For years now, British banks have been paying back money owed for mis-selling PPI. And while they have had to pay out a lot of cash for successful PPI claims, the most damaging factor may well concern their reputation and the loss of their customers’ trust
Anyone who is planning to claim for mis-sold PPI should be aware that there now is a deadline in place for all PPI claims. The date to keep in mind is 29th August 2019. That obviously seems like a while away yet, but with a deadline in place, people will be much more motivated to make a PPI claim, so it’s a good idea to make sure you’re at the top of the queue.
For the banks, the deadline is good news, as from then onwards they will be able to get back to regular business, without the added expense of successful PPI claims flooding in. That being said, while the PPI saga has been going on for quite some time, the announcement of the deadline has once again reminded the public of the original betrayal. So, it begs the question: how has the PPI scandal impacted British Banks?
Trust and reputation in tatters
Since the 17th century, people in the UK have entrusted banks with the safekeeping of their money. Over hundreds of years, British banks have evolved and established themselves as powerful financial institutions. With that in mind, it’s fair to say that the public was shocked and appalled to learn that their trusted banks have duped them out of what is, collectively, billions of pounds. These were customers who paid for services such as loans, mortgages, credit cards, and overdrafts. And only those who looked closely at the paperwork will have noticed an additional charge for ‘payment protection insurance’.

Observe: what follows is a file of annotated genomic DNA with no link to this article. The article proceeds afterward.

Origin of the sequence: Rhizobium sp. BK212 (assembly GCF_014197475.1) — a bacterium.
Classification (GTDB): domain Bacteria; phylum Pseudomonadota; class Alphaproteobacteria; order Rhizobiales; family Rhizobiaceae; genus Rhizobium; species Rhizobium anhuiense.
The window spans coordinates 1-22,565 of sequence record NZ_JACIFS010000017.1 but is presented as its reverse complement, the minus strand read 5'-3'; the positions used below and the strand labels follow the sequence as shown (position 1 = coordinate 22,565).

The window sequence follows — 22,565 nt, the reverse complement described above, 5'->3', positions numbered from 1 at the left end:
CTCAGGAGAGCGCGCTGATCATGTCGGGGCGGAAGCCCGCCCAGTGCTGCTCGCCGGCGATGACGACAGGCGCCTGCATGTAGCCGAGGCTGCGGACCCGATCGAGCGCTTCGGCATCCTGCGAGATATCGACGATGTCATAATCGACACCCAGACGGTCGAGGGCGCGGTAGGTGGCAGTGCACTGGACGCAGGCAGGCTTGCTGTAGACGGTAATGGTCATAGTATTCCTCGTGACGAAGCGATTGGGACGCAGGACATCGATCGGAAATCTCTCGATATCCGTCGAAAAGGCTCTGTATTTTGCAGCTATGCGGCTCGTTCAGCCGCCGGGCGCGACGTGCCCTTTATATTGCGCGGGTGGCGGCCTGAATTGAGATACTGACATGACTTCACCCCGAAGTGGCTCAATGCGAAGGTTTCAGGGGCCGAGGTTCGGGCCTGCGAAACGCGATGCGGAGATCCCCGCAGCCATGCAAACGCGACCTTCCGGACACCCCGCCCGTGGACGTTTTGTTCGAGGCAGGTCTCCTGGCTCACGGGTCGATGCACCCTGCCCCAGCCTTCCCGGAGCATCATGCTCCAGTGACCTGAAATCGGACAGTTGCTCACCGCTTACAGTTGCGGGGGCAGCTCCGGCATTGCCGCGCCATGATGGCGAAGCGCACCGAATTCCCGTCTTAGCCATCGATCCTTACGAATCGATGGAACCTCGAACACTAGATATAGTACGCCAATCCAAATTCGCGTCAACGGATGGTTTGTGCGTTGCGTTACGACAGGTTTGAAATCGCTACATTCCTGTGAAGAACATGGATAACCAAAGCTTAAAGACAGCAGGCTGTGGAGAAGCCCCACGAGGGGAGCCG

Since it was first uncovered, PPI claims have been consistently paid out and cost banks an incredible sum of money. In fact, over six years, banks have paid out over £27 billion. While this is undoubtedly a massive impact on British banks in regards to finances, the entire scandal has left a bad taste in the mouths of the British public. With minimal trust in banks that now have shady reputations, the years following the PPI claims deadline will need to be spent regaining lost ground and rebuilding lost trust.
Will there be a sudden surge of PPI claims?
Now that anyone who is yet to make a PPI claim has just under two years to do so, there’s a very good chance there will be an increase of applications over this period. The average payout for a PPI claim is around £3000 — a substantial amount of money that will convince many to at least check if they are owed PPI. This, as well as the fact that companies offering no win no fee PPI to make the process easier and risk-free, leaves the ball thoroughly in the court of the public, not the banks.
British banks will be counting down the days until the PPI claims deadline is here, but until then, there’s a strong chance that the volume of claims will increase as awareness of the deadline spreads. Despite the fact that banks will be able to relieve themselves of their ongoing debt, it’s safe to say a fair amount of money will be invested into marketing and winning over the public.
Should we expect a similar incident in future?
Now that the trust has been broken and there is less faith in British banks, some people are bound to be paranoid and of the belief that this will happen again. The way in which PPI was mis-sold was a very discreet and underhanded way to take people’s money. No-one can doubt that, but the most vital thing to point out is that the banks did get caught, and were severely punished for it.
With talk of other products such as car finance becoming rumoured as the new wave of mis-selling tactics by banks, it only increases the public’s wariness and makes it harder for banks to get back into their good graces. Whether or not British banks have learnt their lesson is to be seen, but the Financial Conduct Authority (FCA) will definitely be keeping a watchful eye over proceedings before and after the PPI claims deadline.